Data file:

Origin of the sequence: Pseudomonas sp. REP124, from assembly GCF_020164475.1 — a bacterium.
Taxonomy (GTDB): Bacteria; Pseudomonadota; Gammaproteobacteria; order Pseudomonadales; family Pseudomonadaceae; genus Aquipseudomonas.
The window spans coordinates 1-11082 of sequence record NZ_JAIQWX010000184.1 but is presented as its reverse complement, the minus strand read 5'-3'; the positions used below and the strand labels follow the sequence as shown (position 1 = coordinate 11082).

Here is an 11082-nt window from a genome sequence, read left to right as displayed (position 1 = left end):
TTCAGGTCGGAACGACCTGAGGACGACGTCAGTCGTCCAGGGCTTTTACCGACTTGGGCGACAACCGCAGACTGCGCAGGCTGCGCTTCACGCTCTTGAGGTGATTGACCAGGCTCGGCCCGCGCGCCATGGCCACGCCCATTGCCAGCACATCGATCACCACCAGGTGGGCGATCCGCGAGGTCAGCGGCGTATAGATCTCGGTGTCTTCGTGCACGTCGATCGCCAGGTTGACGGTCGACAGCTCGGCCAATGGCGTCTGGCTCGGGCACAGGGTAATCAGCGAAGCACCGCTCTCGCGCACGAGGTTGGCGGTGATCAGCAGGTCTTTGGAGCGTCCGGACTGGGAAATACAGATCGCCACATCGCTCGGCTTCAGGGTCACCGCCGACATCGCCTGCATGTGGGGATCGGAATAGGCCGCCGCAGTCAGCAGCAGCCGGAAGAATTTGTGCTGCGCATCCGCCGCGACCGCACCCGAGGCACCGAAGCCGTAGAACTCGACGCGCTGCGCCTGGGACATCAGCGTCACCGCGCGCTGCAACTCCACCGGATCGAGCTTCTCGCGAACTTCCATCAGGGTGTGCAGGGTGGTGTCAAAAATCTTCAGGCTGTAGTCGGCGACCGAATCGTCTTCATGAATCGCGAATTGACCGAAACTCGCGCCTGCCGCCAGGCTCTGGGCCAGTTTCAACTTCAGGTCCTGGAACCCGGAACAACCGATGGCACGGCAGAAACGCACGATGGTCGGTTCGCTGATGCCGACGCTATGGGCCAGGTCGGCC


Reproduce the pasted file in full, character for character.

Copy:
Origin of the sequence: Pseudomonas sp. REP124, from assembly GCF_020164475.1 — a bacterium.
Taxonomy (GTDB): Bacteria; Pseudomonadota; Gammaproteobacteria; order Pseudomonadales; family Pseudomonadaceae; genus Aquipseudomonas.
The window spans coordinates 1-11082 of sequence record NZ_JAIQWX010000184.1 but is presented as its reverse complement, the minus strand read 5'-3'; the positions used below and the strand labels follow the sequence as shown (position 1 = coordinate 11082).

Here is an 11082-nt window from a genome sequence, read left to right as displayed (position 1 = left end):
TTCAGGTCGGAACGACCTGAGGACGACGTCAGTCGTCCAGGGCTTTTACCGACTTGGGCGACAACCGCAGACTGCGCAGGCTGCGCTTCACGCTCTTGAGGTGATTGACCAGGCTCGGCCCGCGCGCCATGGCCACGCCCATTGCCAGCACATCGATCACCACCAGGTGGGCGATCCGCGAGGTCAGCGGCGTATAGATCTCGGTGTCTTCGTGCACGTCGATCGCCAGGTTGACGGTCGACAGCTCGGCCAATGGCGTCTGGCTCGGGCACAGGGTAATCAGCGAAGCACCGCTCTCGCGCACGAGGTTGGCGGTGATCAGCAGGTCTTTGGAGCGTCCGGACTGGGAAATACAGATCGCCACATCGCTCGGCTTCAGGGTCACCGCCGACATCGCCTGCATGTGGGGATCGGAATAGGCCGCCGCAGTCAGCAGCAGCCGGAAGAATTTGTGCTGCGCATCCGCCGCGACCGCACCCGAGGCACCGAAGCCGTAGAACTCGACGCGCTGCGCCTGGGACATCAGCGTCACCGCGCGCTGCAACTCCACCGGATCGAGCTTCTCGCGAACTTCCATCAGGGTGTGCAGGGTGGTGTCAAAAATCTTCAGGCTGTAGTCGGCGACCGAATCGTCTTCATGAATCGCGAATTGACCGAAACTCGCGCCTGCCGCCAGGCTCTGGGCCAGTTTCAACTTCAGGTCCTGGAACCCGGAACAACCGATGGCACGGCAGAAACGCACGATGGTCGGTTCGCTGATGCCGACGCTATGGGCCAGGTCGGCC